Monday, February 8, 2010

Is it Acceptable to Learn About Covering Tragedy in the Middle of a Tragedy?

A PHOTOJOURNALIST NAMED Zoriah is offering a specialized photojournalism workshop next month - in Haiti, where an earthquake recently devastated the country.

"Subjects covered will be working in disaster zones and other difficult and dangerous situations, survival and logistics in difficult environments, photograph people, working with NGO's (Non Governmental Organizations) and aid organizations, editing and digital darkroom technique and marketing and making your stories available for the world to see," according to Zoriah's website.

Half of the $4,000 tuition will be donated to an organization in Haiti.

Is there anything wrong with running this program? Is it a good thing?

19 comments:

Jessie Fox said...

I think that overall, this could be a good program. It gets people involved and reveals the reality of the disaster. I feel that for people to understand they need to see. All though this is a tragedy, the truth can not be hidden. People need to know what's going on even though photos and stories will delineate the hardships the people in Hati are facing. Some photos may be harsh, but its the truth of the matter. It is a way for it to be documented and remembered, even if it is a negative thing.

Peter Dalmasy said...

I do not find anything wrong with the program. It may be a little disturbing to show some of the images from the natural disaster that happened in Haiti just a month ago. I think it is always important to provide awareness for matters such as these. The earthquake has been a blessing and a curse to the Haitian community because for a long time (my parents hail from the neighboring Dominican Republic, I know, not even being pretentious about this) Haiti has been often overlooked in regards to service outside of several Catholic charities that send help frequently. I think that the earthquake has brought much more much-needed attention and funds to the poorest country in the western hemisphere (please correct me, if I am wrong).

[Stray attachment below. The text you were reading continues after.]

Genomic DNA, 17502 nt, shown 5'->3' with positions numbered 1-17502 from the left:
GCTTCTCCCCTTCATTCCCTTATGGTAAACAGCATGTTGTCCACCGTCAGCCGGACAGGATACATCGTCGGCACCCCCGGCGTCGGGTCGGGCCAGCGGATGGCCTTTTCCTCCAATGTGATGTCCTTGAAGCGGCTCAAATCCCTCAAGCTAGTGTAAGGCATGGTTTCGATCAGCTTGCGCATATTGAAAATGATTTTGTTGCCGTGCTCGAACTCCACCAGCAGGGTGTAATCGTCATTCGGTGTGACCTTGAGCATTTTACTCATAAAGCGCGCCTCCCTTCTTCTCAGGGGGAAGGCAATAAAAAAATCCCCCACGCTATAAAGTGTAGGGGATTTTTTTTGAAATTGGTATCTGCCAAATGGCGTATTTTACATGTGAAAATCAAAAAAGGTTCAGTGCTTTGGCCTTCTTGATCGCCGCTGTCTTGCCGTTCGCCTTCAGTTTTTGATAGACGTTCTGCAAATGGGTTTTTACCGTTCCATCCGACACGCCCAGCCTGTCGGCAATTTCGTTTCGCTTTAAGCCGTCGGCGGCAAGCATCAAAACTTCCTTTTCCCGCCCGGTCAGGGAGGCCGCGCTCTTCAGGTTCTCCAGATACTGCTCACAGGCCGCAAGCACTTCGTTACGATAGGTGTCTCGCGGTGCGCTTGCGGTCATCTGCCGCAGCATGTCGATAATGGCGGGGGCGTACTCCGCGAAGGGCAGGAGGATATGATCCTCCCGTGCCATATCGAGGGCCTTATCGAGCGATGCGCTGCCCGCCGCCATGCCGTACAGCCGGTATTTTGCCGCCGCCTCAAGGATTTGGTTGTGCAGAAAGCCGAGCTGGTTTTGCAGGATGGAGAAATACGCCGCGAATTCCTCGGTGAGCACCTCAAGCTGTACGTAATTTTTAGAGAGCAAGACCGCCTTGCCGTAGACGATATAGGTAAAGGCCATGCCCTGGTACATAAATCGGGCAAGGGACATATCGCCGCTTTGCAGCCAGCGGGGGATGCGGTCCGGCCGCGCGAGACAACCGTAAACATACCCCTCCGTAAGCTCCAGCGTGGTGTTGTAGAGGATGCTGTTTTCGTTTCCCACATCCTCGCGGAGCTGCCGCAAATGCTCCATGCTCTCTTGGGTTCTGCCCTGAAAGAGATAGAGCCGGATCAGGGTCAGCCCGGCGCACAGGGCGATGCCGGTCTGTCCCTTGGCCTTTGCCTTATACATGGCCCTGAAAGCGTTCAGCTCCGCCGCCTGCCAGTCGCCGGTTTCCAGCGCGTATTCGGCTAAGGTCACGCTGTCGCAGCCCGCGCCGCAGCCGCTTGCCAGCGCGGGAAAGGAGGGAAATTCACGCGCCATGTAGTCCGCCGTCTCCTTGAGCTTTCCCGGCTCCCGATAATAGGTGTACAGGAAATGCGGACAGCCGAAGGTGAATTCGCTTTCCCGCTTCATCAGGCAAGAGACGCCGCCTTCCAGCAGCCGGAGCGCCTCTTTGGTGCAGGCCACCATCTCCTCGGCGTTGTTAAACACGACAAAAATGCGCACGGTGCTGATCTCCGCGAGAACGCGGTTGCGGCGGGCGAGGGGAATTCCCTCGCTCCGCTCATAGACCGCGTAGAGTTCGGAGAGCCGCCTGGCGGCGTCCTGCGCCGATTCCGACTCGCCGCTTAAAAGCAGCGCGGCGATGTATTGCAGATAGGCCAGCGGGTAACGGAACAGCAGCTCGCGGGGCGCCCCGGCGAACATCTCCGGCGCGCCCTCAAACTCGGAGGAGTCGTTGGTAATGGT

It is programs like these and many others that are just setting on the same mission: helping Haiti.

Dawana said...

The idea of learning about a tragedy while a tragedy is still in play is a great idea. I feel that people never know or understand how real something is until they witness it for themselves. If I had the chance to take this course I would jump right into it. The work that people will produce will show true passion and emotions because they witness it everyday. I see no harm in learning about the tragedy and living it.

Katherine Carpenter said...

This is a very good idea, we had a similar attitude with 9/11. We did not prevent documentaries/continued news coverage to show during the time of healing. I remember in my elementary school how they talked to us about it after. In the middle of a tragedy, you don't want the facts to get morphed and twisted.

Anonymous said...

Please note all above comments came from the same IP address

Anonymous said...

I would like to know where you see the same IP address .

Lorraine S. Patterson said...

it raises $ for Haiti, therefore it is a good thing. It raises public awareness of the state of Haiti, therefore it is another good thing.

Jess Lopez said...

I think that when a tragedy, such as the earthquake in Haiti, is still raw and new, that is the perfect time for journalists to do their work. Their job is to deliver what is happening in Haiti to the rest of the world in a way they can understand the disaster and let them know how to help. It isn't just about showing gruesome images and re-telling what occurred but how to help the Haitian population. Writing an article about the helplessness of Haiti does not have the same impact that a picture can have on a person. I think this program is definitely a good thing because it is teaching aspiring journalists to be well rounded and preparing them for if they should ever have to cover a natural disaster.

Wafai Dias said...